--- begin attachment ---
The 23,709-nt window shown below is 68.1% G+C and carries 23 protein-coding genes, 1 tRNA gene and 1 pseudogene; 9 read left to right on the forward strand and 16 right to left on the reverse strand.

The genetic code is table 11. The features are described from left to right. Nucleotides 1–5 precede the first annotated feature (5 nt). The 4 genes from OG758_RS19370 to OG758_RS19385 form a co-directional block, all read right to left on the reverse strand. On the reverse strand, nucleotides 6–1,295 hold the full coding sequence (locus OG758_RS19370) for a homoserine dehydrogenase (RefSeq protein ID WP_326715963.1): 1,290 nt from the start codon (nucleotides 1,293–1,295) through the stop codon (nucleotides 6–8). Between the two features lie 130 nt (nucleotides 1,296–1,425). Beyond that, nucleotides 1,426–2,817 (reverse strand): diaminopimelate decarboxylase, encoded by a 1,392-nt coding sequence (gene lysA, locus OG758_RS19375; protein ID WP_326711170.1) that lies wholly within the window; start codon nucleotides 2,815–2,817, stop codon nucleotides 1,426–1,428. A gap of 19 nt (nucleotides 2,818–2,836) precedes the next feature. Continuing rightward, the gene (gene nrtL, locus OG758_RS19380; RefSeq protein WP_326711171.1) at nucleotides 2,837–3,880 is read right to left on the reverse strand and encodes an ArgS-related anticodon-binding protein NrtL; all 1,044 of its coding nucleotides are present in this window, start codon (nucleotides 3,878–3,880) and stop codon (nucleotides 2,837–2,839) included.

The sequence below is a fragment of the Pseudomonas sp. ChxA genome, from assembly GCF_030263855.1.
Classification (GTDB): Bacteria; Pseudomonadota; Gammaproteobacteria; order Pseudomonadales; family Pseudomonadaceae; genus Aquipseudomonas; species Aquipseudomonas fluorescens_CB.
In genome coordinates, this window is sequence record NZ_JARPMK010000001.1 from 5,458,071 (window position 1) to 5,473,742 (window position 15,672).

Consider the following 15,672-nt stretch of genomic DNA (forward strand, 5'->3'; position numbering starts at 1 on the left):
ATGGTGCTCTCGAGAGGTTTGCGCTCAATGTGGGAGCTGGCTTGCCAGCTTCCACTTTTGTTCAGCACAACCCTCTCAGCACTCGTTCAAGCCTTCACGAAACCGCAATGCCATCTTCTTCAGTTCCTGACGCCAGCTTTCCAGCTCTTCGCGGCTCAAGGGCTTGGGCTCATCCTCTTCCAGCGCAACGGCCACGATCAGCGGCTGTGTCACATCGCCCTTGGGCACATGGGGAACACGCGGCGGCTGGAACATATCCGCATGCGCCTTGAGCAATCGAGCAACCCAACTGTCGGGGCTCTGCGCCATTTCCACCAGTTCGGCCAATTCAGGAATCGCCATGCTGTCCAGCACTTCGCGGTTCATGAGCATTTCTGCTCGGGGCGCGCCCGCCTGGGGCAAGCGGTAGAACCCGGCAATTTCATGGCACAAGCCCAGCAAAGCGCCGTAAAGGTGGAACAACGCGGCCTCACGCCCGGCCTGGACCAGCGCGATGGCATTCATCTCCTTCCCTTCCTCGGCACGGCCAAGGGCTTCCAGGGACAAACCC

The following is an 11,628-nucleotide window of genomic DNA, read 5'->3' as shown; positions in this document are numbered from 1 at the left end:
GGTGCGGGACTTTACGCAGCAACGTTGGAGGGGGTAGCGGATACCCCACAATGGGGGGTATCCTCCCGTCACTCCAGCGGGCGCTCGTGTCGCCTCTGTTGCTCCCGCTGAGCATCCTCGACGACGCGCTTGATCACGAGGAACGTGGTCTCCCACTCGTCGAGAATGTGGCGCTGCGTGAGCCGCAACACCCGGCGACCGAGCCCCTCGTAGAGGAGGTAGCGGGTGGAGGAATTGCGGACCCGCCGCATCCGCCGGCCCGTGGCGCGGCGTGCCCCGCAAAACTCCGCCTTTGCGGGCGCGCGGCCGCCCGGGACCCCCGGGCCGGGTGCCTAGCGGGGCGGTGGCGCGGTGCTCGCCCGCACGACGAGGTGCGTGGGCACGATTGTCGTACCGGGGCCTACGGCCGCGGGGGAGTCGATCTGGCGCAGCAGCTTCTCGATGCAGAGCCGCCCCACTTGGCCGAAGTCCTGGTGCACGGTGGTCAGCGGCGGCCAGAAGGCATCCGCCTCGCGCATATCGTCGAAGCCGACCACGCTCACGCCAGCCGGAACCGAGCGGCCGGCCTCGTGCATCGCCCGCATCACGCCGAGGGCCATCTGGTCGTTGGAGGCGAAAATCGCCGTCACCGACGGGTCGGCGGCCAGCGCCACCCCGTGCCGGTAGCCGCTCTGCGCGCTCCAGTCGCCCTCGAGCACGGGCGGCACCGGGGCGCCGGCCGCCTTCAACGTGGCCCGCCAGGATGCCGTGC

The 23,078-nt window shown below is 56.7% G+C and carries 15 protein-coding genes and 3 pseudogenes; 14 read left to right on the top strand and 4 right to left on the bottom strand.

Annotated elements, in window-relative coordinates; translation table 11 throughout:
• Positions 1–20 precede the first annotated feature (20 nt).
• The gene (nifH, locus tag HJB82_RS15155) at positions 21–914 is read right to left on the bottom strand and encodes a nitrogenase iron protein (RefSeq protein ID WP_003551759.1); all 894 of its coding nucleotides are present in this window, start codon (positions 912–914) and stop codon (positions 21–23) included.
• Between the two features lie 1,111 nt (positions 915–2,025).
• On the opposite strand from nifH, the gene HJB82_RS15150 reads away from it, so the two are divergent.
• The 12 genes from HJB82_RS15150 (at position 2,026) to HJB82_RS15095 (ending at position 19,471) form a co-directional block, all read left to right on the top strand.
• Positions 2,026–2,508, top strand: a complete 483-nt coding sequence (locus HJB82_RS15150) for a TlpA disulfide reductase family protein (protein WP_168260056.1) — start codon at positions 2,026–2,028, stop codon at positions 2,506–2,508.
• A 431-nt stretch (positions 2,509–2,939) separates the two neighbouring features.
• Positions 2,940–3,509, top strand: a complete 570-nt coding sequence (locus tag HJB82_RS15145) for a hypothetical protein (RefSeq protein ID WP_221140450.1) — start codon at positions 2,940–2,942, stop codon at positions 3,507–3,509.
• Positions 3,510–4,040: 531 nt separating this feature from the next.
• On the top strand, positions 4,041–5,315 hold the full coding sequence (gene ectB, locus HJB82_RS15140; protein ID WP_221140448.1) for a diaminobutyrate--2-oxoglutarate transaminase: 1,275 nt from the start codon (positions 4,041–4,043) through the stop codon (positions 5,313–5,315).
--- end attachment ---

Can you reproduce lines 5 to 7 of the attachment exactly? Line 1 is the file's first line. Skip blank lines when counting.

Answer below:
In genome coordinates, this window is sequence record NZ_JARPMK010000001.1 from 5,458,071 (window position 1) to 5,473,742 (window position 15,672).

Consider the following 15,672-nt stretch of genomic DNA (forward strand, 5'->3'; position numbering starts at 1 on the left):
ATGGTGCTCTCGAGAGGTTTGCGCTCAATGTGGGAGCTGGCTTGCCAGCTTCCACTTTTGTTCAGCACAACCCTCTCAGCACTCGTTCAAGCCTTCACGAAACCGCAATGCCATCTTCTTCAGTTCCTGACGCCAGCTTTCCAGCTCTTCGCGGCTCAAGGGCTTGGGCTCATCCTCTTCCAGCGCAACGGCCACGATCAGCGGCTGTGTCACATCGCCCTTGGGCACATGGGGAACACGCGGCGGCTGGAACATATCCGCATGCGCCTTGAGCAATCGAGCAACCCAACTGTCGGGGCTCTGCGCCATTTCCACCAGTTCGGCCAATTCAGGAATCGCCATGCTGTCCAGCACTTCGCGGTTCATGAGCATTTCTGCTCGGGGCGCGCCCGCCTGGGGCAAGCGGTAGAACCCGGCAATTTCATGGCACAAGCCCAGCAAAGCGCCGTAAAGGTGGAACAACGCGGCCTCACGCCCGGCCTGGACCAGCGCGATGGCATTCATCTCCTTCCCTTCCTCGGCACGGCCAAGGGCTTCCAGGGACAAACCC